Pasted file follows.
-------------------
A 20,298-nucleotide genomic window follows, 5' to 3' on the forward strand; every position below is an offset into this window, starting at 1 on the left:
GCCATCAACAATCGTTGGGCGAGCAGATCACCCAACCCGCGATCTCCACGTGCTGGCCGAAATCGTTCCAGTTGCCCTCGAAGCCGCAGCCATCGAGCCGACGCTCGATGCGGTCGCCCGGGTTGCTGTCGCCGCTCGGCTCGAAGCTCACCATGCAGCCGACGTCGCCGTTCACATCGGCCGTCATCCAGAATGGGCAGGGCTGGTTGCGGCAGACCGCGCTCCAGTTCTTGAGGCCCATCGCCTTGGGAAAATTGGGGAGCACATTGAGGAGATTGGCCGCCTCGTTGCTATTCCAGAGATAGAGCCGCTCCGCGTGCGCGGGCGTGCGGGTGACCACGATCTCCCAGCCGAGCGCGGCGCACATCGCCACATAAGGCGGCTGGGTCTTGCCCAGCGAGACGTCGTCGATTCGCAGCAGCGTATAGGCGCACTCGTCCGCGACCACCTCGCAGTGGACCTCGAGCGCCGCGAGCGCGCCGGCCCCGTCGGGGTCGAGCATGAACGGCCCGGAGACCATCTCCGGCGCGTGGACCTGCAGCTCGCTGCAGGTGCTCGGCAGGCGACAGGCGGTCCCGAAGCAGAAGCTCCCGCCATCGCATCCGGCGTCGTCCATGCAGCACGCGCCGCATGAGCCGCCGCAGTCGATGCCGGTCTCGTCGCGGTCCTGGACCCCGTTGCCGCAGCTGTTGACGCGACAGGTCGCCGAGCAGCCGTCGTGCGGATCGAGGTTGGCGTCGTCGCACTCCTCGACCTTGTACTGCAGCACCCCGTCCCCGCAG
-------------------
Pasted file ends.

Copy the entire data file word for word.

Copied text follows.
A 20,298-nucleotide genomic window follows, 5' to 3' on the forward strand; every position below is an offset into this window, starting at 1 on the left:
GCCATCAACAATCGTTGGGCGAGCAGATCACCCAACCCGCGATCTCCACGTGCTGGCCGAAATCGTTCCAGTTGCCCTCGAAGCCGCAGCCATCGAGCCGACGCTCGATGCGGTCGCCCGGGTTGCTGTCGCCGCTCGGCTCGAAGCTCACCATGCAGCCGACGTCGCCGTTCACATCGGCCGTCATCCAGAATGGGCAGGGCTGGTTGCGGCAGACCGCGCTCCAGTTCTTGAGGCCCATCGCCTTGGGAAAATTGGGGAGCACATTGAGGAGATTGGCCGCCTCGTTGCTATTCCAGAGATAGAGCCGCTCCGCGTGCGCGGGCGTGCGGGTGACCACGATCTCCCAGCCGAGCGCGGCGCACATCGCCACATAAGGCGGCTGGGTCTTGCCCAGCGAGACGTCGTCGATTCGCAGCAGCGTATAGGCGCACTCGTCCGCGACCACCTCGCAGTGGACCTCGAGCGCCGCGAGCGCGCCGGCCCCGTCGGGGTCGAGCATGAACGGCCCGGAGACCATCTCCGGCGCGTGGACCTGCAGCTCGCTGCAGGTGCTCGGCAGGCGACAGGCGGTCCCGAAGCAGAAGCTCCCGCCATCGCATCCGGCGTCGTCCATGCAGCACGCGCCGCATGAGCCGCCGCAGTCGATGCCGGTCTCGTCGCGGTCCTGGACCCCGTTGCCGCAGCTGTTGACGCGACAGGTCGCCGAGCAGCCGTCGTGCGGATCGAGGTTGGCGTCGTCGCACTCCTCGACCTTGTACTGCAGCACCCCGTCCCCGCAG